The majority of your necessary tax documentation for 2013 should have arrived to you by this point. By January 31st, W2s, 1099s, and other documents are intended to be mailed. It would be a good idea to get in touch with the organization right away to find out the status of your documents if you haven’t yet received everything you were anticipating.
For the 2013 tax year, a few new laws have taken effect. Avoid them as well as a few persistently frequent mistakes that more than a few taxpayers encounter each year.
No matter how innocently, making one of these common tax errors might lead to underpayment of taxes and cause the IRS to send you a barrage of computer-generated correspondence threatening penalties, liens, incarceration, and other unpleasant actions. And if the error benefits the government, you can unintentionally lose hundreds of dollars or more.
Here are seven typical tax errors you should avoid making this year.
1. Failing to maintain accurate records
If you’re ever audited, your documentation will serve as proof. Make it a practice to file statements and receipts (or, even better, scan them into financial software). Make a folder in your email for electronic receipts. You don’t need to print them unless you’re being audited, and they’ll always be arranged by date. Keep a copy of your tax return and all supporting documents until the deadline for an audit has passed after filing. Generally speaking, a federal return has a three-year deadline and a state return has a five-year deadline. Your federal return may occasionally be audited up to seven years after filing. There is absolutely no statute of limitations if you file fraudulently or fail to file at all.
2. Select the incorrect filing status.
File as “head of household,” not “single,” if you’re a single parent. Your standard deduction will be bigger as a result, which will lower your taxable income.
3. When you would be better off itemizing, take the standard deduction.
Generally, you will profit from itemizing more if your income is larger and you have more assets. However, before assuming that you should take the standard deduction since you don’t make six figures, take all relevant facts into account. Check for the most frequent large deductions right away. Consider adding up any mortgage interest, refinancing points, real estate taxes, sizable medical or dental costs, state and local taxes (including sales tax), or charitable contributions to see whether the total would be greater than the standard deduction you are eligible for. If you choose to itemize, make sure you are aware of what constitutes a valid deduction or seek advice from a tax expert.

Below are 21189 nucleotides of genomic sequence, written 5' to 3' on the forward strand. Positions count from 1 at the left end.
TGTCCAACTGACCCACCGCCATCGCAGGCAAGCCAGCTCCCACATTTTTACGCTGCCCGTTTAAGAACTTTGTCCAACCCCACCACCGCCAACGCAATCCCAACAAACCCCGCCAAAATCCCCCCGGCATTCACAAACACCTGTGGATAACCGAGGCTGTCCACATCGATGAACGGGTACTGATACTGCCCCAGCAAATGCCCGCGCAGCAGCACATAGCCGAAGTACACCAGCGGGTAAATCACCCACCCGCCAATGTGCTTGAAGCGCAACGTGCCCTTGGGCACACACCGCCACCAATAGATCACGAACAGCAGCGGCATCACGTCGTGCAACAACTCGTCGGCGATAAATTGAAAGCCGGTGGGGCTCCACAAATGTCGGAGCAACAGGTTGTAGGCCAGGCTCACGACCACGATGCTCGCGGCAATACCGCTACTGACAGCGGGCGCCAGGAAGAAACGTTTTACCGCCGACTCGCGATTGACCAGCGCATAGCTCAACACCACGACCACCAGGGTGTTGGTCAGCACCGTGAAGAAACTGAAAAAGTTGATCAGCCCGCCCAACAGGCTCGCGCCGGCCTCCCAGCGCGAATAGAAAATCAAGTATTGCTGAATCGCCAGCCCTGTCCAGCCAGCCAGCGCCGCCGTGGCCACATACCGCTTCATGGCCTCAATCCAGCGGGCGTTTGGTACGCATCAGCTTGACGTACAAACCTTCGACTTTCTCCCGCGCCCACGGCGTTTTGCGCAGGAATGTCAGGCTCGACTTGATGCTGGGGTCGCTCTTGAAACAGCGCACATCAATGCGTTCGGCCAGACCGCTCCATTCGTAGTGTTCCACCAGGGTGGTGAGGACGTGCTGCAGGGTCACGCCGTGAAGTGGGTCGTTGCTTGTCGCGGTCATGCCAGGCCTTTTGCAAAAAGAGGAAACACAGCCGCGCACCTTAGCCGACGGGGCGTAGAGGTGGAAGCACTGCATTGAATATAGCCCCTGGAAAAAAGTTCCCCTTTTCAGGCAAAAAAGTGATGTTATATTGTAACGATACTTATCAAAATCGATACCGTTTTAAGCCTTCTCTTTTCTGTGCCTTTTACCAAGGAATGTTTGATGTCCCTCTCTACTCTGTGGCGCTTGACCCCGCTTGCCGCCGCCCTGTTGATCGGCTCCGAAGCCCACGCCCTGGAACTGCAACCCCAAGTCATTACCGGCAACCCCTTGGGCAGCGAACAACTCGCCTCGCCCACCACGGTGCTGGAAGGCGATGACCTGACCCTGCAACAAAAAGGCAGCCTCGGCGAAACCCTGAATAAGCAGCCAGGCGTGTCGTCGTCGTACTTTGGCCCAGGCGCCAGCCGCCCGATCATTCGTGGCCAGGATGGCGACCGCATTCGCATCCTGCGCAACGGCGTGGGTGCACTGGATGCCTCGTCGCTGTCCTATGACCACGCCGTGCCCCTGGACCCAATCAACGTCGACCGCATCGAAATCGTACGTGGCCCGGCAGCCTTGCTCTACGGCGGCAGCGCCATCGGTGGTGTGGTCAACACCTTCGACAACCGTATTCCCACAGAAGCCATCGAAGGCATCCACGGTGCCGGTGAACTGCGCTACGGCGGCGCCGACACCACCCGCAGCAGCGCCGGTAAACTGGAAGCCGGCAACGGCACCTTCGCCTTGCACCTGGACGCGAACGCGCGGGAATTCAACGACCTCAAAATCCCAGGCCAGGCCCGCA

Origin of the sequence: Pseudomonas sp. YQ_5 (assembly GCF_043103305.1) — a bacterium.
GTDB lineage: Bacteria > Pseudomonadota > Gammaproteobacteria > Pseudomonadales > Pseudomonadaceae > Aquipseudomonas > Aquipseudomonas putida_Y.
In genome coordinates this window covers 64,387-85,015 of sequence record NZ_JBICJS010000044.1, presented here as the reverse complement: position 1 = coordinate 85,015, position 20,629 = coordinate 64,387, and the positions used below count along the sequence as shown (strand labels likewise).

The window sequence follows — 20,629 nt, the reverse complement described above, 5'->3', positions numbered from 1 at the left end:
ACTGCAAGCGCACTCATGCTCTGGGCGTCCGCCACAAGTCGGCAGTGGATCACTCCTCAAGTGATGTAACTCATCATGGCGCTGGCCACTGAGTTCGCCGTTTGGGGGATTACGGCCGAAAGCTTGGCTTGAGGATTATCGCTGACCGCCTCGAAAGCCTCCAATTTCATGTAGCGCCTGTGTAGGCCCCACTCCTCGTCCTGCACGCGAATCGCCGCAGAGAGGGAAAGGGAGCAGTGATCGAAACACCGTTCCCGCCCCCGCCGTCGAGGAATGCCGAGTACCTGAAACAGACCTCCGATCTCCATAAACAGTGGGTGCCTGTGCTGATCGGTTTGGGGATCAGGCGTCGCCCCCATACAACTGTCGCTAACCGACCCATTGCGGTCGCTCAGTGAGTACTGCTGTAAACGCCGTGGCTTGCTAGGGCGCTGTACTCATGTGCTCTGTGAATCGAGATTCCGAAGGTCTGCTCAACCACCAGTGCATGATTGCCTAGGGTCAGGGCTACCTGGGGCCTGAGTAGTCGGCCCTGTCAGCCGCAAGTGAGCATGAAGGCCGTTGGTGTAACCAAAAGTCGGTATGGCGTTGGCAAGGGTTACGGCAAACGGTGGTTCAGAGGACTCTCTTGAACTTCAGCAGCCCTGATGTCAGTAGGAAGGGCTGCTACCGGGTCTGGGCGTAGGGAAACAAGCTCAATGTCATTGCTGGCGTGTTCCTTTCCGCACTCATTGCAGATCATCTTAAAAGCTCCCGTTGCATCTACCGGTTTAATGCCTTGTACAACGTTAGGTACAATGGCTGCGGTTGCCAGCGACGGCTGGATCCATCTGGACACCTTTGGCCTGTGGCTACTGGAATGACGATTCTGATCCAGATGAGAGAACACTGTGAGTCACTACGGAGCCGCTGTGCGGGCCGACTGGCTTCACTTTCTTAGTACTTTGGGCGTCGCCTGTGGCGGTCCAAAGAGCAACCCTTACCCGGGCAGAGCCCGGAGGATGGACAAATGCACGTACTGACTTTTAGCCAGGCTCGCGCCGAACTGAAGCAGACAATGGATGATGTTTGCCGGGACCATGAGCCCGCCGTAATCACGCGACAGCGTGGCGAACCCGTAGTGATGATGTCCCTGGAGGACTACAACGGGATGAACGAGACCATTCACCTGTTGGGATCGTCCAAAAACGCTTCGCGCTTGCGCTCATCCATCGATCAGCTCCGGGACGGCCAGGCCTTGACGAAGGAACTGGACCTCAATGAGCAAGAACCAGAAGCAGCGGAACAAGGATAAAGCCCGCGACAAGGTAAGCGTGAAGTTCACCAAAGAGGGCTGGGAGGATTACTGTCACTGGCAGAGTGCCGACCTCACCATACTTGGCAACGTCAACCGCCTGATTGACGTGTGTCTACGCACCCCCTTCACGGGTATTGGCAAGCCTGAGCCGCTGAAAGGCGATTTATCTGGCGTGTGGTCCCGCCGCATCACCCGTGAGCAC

4. Ignore techniques that could reduce your tax obligation.
Make sure you’re contributing in a way that lowers your taxable income to your retirement plan and FSA account, and that you’re taking full advantage of both. You have until April 15th to contribute toward your 2013 FSA contribution limit ($3,250) if you are entitled to do so. Don’t disregard medical bills because the 10% barrier (or 7.5% until 2016 for taxpayers over 65) intimidates you. You may deduct eligible expenses for acupuncture, smoking cessation programs, dental treatment, meals, and housing that you pay for medical care for you or a dependant.
On the other hand of the plan, avoid abusing particular tax advantages excessively. For instance, you cannot claim the entire dependent care tax credit if you engaged in a flexible spending account for dependent care. Taking two tax deductions for the same expense would be that.
5. Exaggerate philanthropic donations.
If something of value was obtained in exchange for a gift of $250 or more, it must be acknowledged in writing and noted in the charity’s letter. If so, the value of it must be subtracted from the total gift amount before you may claim the deduction. Property gifts costing more than $5,000 need to be properly valued.
6. Failing to disclose income.
Every time a source sends you a statement or tax form, the IRS receives proof of your income, and their computers compare those figures to the sums you provide on your return. It’s a dead giveaway if the math doesn’t add up.
7. Forget to sign your return or, if you owe money, leave out the payment.
Unexpectedly many taxpayers fail to sign their returns. If you’re filing near to or on the deadline, that missing signature might cost you a lot in penalties and fees because it’s the same as not filing a return at all. Utilizing electronic filing is one approach to prevent this error. Check the return and all enclosures thoroughly, even if a tax expert assisted you.